What’s the next step in mission to rescue Julen?

After a technical holdup delayed Julen’s rescue mission by another day, miners are now ready for the final dig to reach the toddler, who has been trapped in a deep borehole for the past ten days.

What’s the next step in mission to rescue Julen?
Photo: AFP/YouTube

The desperate search is still on to find Julen, the two year old boy who fell down a narrow 100-metre borehole in the Malaga village of Totalán on January 13. 

Hopes of reaching the young boy on Tuesday were dashed after rescuers were unable to fit in the casing meant to protect miners through the hole they’d dug parallel to the well where Julen is believed to be.

Seeing that the casing was only wide enough to reach down 42 metres, the rescue team was left with no other choice but to pull it back out and start again.

By Tuesday afternoon miners began by making the hole wider as well as straighter, as bends in the shaft had also made it difficult for the casing to be fed through to the area Julen is believed to have fallen to, between the 60 and 80-metre mark.

Credit: Cadena Ser

Almost there and only four metres to dig

By late Wednesday morning the casing team reached the same 42-metre mark.

By understanding the terrain better, they have since been able to make progress, although they have had to reshape the tunnel's walls again for those final 20 metres.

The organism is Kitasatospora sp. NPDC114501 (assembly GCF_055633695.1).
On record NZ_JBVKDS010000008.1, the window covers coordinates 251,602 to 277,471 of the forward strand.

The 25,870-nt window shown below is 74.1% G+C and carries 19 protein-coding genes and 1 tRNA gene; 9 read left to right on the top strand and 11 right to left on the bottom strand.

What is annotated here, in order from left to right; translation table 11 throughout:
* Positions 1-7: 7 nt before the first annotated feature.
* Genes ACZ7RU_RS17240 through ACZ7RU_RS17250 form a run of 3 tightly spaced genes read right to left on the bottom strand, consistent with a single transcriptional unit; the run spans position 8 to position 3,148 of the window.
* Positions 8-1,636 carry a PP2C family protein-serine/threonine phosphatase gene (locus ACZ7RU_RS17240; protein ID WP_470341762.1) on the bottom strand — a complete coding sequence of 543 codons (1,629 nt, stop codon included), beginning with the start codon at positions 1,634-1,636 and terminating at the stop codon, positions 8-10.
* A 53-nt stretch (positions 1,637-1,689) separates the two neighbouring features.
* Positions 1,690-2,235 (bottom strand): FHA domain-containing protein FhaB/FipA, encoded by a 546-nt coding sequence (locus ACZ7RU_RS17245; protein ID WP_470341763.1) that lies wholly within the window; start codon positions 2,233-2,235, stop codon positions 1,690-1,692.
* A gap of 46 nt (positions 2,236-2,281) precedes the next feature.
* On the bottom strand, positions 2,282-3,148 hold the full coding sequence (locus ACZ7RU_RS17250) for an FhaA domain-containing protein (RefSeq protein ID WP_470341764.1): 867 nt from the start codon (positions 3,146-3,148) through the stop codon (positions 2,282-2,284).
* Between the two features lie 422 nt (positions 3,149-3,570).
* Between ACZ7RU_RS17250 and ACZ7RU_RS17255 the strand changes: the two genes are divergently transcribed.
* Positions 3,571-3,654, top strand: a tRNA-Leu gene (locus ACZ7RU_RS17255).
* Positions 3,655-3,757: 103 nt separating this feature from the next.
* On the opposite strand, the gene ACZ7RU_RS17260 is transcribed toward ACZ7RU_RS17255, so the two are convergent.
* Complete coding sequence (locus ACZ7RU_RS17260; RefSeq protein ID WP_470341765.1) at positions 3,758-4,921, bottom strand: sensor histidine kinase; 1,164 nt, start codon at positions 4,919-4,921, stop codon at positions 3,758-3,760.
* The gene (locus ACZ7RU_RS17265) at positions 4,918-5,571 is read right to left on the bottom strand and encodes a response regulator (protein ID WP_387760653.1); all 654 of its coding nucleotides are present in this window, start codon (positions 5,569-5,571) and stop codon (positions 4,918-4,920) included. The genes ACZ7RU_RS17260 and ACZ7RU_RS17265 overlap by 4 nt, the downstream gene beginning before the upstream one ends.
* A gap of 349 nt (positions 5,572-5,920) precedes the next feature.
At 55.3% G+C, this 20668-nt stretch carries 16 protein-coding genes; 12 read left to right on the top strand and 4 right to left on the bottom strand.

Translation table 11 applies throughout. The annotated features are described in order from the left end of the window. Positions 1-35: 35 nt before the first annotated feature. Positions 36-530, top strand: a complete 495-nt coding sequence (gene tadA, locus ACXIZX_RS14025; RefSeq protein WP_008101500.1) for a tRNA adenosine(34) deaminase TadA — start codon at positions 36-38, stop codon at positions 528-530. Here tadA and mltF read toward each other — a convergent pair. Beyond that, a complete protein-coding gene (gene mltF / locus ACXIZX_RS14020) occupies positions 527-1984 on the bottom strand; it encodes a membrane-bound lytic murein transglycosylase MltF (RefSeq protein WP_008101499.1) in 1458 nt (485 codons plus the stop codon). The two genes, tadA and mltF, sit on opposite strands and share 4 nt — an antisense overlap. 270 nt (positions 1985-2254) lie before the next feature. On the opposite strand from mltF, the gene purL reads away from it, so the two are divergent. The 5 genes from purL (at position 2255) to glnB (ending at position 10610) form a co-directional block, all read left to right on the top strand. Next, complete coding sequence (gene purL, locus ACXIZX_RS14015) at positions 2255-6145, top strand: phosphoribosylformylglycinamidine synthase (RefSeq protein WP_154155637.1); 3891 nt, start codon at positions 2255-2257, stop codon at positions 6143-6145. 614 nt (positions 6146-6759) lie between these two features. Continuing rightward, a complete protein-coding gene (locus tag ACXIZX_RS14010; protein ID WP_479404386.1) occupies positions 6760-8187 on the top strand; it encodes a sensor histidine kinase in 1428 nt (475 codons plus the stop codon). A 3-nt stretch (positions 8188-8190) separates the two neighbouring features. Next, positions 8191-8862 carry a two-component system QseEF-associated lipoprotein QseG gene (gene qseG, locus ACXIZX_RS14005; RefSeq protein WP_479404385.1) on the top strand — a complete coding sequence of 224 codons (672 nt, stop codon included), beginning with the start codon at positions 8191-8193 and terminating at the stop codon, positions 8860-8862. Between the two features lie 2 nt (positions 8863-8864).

It's now only a matter of hours before the 60-metre mark is reached and work can kick off on the horizontal tunnel.

Once the final security checks are carried out on the six-metre casing cylinders joined together, the eight chosen miners will be able work with a pickaxe and their own hands on digging the final four metres that separate them from the 25-centimetre narrow well that Julen fell through.

They will work in twos cramped and on their knees or lying down due to size restriction of the casing, taking shifts of 40 minutes.

Photo: YouTube

Without the steel tubing, the miners would be unprotected against all potential landslide and rock falls in an area that’s already proven itself to be geologically unstable and where 40,000 tonnes of earth have been dug up in the last ten days.

This particular job still entails risks for them however as they’ll have to resort to traditional mining practices.

“We’ll have to fit or hold beams on the ceiling and sides of the hole and prop them up with wood,” former battalion chief Santiago Súarez, who’s helping with the rescue mission in Totalán, told El Mundo.

This will hopefully prevent this uncased horizontal hole from collapsing before another protective casing can be fitted.

This final dig should last no longer than 24 hours , says Ángel García Vidal, coordinator of the rescue operation.

What if the child isn’t there?

In the event that the rescue team has made the wrong estimation about Julen’s whereabouts, “the miners will have to dig upwards and widen the well’s diameter, Suárez explained.

SEE ALSO: The images that tell the story of the search for missing Julen